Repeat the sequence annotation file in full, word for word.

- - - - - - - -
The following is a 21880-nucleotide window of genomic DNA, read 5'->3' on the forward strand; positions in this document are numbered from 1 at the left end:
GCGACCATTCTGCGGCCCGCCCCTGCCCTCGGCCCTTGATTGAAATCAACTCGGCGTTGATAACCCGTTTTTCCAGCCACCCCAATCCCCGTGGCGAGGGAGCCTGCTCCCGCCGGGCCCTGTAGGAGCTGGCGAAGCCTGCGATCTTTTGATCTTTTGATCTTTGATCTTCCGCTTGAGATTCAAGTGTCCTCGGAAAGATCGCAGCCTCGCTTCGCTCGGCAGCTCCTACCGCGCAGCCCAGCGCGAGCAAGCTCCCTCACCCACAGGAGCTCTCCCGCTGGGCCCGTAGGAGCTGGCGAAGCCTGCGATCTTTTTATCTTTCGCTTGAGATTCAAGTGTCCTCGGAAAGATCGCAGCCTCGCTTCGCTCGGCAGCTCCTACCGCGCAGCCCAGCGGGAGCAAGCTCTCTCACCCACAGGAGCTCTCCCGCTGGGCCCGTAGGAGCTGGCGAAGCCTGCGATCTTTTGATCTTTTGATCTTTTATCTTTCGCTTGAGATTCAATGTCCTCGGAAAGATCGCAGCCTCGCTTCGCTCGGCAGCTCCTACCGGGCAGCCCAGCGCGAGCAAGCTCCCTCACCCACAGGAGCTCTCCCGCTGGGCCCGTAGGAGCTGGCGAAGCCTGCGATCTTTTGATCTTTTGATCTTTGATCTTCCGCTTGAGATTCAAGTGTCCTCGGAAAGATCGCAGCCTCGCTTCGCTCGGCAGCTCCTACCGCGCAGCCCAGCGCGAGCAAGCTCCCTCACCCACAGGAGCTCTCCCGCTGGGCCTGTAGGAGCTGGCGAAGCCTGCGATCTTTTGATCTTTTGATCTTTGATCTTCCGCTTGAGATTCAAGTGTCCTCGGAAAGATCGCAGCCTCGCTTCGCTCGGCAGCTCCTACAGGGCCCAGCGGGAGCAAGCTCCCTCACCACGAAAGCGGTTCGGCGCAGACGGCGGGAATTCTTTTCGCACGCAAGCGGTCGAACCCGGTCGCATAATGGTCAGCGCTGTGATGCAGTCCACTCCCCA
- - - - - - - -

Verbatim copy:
The following is a 21880-nucleotide window of genomic DNA, read 5'->3' on the forward strand; positions in this document are numbered from 1 at the left end:
GCGACCATTCTGCGGCCCGCCCCTGCCCTCGGCCCTTGATTGAAATCAACTCGGCGTTGATAACCCGTTTTTCCAGCCACCCCAATCCCCGTGGCGAGGGAGCCTGCTCCCGCCGGGCCCTGTAGGAGCTGGCGAAGCCTGCGATCTTTTGATCTTTTGATCTTTGATCTTCCGCTTGAGATTCAAGTGTCCTCGGAAAGATCGCAGCCTCGCTTCGCTCGGCAGCTCCTACCGCGCAGCCCAGCGCGAGCAAGCTCCCTCACCCACAGGAGCTCTCCCGCTGGGCCCGTAGGAGCTGGCGAAGCCTGCGATCTTTTTATCTTTCGCTTGAGATTCAAGTGTCCTCGGAAAGATCGCAGCCTCGCTTCGCTCGGCAGCTCCTACCGCGCAGCCCAGCGGGAGCAAGCTCTCTCACCCACAGGAGCTCTCCCGCTGGGCCCGTAGGAGCTGGCGAAGCCTGCGATCTTTTGATCTTTTGATCTTTTATCTTTCGCTTGAGATTCAATGTCCTCGGAAAGATCGCAGCCTCGCTTCGCTCGGCAGCTCCTACCGGGCAGCCCAGCGCGAGCAAGCTCCCTCACCCACAGGAGCTCTCCCGCTGGGCCCGTAGGAGCTGGCGAAGCCTGCGATCTTTTGATCTTTTGATCTTTGATCTTCCGCTTGAGATTCAAGTGTCCTCGGAAAGATCGCAGCCTCGCTTCGCTCGGCAGCTCCTACCGCGCAGCCCAGCGCGAGCAAGCTCCCTCACCCACAGGAGCTCTCCCGCTGGGCCTGTAGGAGCTGGCGAAGCCTGCGATCTTTTGATCTTTTGATCTTTGATCTTCCGCTTGAGATTCAAGTGTCCTCGGAAAGATCGCAGCCTCGCTTCGCTCGGCAGCTCCTACAGGGCCCAGCGGGAGCAAGCTCCCTCACCACGAAAGCGGTTCGGCGCAGACGGCGGGAATTCTTTTCGCACGCAAGCGGTCGAACCCGGTCGCATAATGGTCAGCGCTGTGATGCAGTCCACTCCCCA